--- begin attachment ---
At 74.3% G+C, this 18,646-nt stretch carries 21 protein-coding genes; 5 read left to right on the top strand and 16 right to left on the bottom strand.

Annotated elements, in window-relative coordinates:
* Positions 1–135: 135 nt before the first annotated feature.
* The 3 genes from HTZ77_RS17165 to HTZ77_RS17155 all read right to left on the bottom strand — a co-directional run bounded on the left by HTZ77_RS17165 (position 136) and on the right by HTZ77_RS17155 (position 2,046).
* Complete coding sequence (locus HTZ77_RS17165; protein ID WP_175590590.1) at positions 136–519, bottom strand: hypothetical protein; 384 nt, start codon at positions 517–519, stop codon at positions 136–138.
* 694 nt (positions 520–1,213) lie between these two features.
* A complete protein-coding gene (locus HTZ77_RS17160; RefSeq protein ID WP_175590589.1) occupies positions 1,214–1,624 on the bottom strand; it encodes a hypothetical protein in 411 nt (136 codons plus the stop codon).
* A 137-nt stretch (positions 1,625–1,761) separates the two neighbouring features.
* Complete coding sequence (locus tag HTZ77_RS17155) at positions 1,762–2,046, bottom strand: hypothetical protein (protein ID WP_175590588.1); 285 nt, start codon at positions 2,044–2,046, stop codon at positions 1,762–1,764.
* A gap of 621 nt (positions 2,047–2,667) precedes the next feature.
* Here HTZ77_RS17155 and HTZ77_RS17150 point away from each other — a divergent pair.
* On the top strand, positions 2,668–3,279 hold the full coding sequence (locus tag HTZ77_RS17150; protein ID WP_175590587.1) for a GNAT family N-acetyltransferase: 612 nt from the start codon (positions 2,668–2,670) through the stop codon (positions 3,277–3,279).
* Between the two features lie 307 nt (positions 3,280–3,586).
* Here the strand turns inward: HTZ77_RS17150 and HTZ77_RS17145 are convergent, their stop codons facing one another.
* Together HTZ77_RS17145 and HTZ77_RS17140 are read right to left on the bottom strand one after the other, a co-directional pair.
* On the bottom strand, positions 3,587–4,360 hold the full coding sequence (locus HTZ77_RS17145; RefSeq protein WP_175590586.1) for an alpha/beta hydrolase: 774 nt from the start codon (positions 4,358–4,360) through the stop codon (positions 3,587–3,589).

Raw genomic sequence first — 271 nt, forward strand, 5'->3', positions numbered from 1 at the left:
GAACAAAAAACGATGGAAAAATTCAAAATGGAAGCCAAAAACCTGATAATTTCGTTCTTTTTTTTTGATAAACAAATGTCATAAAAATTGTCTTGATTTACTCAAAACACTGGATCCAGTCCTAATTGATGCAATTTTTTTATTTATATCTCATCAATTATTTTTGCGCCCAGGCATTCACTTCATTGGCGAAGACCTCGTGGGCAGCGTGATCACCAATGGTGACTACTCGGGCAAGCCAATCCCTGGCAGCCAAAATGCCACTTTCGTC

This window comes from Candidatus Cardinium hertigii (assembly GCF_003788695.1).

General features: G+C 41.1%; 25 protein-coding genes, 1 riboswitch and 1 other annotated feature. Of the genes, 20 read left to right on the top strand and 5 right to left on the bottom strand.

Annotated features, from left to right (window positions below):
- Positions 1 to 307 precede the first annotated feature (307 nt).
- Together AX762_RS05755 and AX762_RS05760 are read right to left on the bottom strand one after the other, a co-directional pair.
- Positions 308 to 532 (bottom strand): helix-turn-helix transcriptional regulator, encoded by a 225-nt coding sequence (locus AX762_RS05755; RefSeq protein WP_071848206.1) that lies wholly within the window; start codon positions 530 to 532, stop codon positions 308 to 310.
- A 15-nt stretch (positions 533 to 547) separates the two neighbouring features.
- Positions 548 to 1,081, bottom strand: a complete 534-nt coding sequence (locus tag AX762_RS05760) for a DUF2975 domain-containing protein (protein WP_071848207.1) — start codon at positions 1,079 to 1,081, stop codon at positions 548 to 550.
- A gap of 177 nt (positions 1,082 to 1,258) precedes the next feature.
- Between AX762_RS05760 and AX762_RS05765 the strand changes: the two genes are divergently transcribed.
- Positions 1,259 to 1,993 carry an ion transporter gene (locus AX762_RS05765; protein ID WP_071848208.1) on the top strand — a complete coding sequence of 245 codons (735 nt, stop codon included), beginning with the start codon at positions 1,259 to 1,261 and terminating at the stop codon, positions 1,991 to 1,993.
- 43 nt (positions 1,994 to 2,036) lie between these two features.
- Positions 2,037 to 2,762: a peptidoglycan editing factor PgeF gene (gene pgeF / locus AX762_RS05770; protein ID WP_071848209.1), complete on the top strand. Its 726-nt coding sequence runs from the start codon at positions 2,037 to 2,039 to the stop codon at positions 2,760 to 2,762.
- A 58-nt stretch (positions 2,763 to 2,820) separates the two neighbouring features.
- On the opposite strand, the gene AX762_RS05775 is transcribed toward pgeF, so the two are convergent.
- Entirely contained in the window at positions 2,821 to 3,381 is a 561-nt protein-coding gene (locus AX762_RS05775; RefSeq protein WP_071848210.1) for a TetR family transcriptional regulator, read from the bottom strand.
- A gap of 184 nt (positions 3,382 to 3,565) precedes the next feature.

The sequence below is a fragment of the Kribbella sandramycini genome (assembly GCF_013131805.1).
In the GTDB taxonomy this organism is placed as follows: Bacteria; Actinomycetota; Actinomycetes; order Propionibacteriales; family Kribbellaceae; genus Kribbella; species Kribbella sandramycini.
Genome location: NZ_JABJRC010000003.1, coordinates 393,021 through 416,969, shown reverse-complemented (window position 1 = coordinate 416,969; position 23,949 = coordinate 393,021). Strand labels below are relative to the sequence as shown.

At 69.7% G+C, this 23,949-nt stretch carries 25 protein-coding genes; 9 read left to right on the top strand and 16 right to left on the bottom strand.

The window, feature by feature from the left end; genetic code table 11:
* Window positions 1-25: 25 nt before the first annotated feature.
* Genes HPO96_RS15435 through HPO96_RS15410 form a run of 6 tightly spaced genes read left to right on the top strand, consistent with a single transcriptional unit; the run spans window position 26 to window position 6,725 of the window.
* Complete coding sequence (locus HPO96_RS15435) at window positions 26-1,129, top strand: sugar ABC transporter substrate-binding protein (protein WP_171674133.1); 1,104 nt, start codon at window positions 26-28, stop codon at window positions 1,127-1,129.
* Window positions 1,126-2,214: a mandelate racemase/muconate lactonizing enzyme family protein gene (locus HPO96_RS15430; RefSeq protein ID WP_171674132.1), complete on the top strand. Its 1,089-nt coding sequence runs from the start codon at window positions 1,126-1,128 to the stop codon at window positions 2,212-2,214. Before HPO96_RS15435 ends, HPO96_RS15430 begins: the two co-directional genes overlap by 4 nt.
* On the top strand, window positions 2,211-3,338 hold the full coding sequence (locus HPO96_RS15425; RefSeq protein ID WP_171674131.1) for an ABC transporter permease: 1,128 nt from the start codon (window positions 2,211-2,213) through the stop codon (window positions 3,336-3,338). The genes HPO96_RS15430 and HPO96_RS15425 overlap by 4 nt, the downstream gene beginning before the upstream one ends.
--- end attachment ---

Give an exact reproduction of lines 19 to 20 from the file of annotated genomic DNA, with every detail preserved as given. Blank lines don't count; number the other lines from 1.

This window comes from Candidatus Cardinium hertigii (assembly GCF_003788695.1).

General features: G+C 41.1%; 25 protein-coding genes, 1 riboswitch and 1 other annotated feature. Of the genes, 20 read left to right on the top strand and 5 right to left on the bottom strand.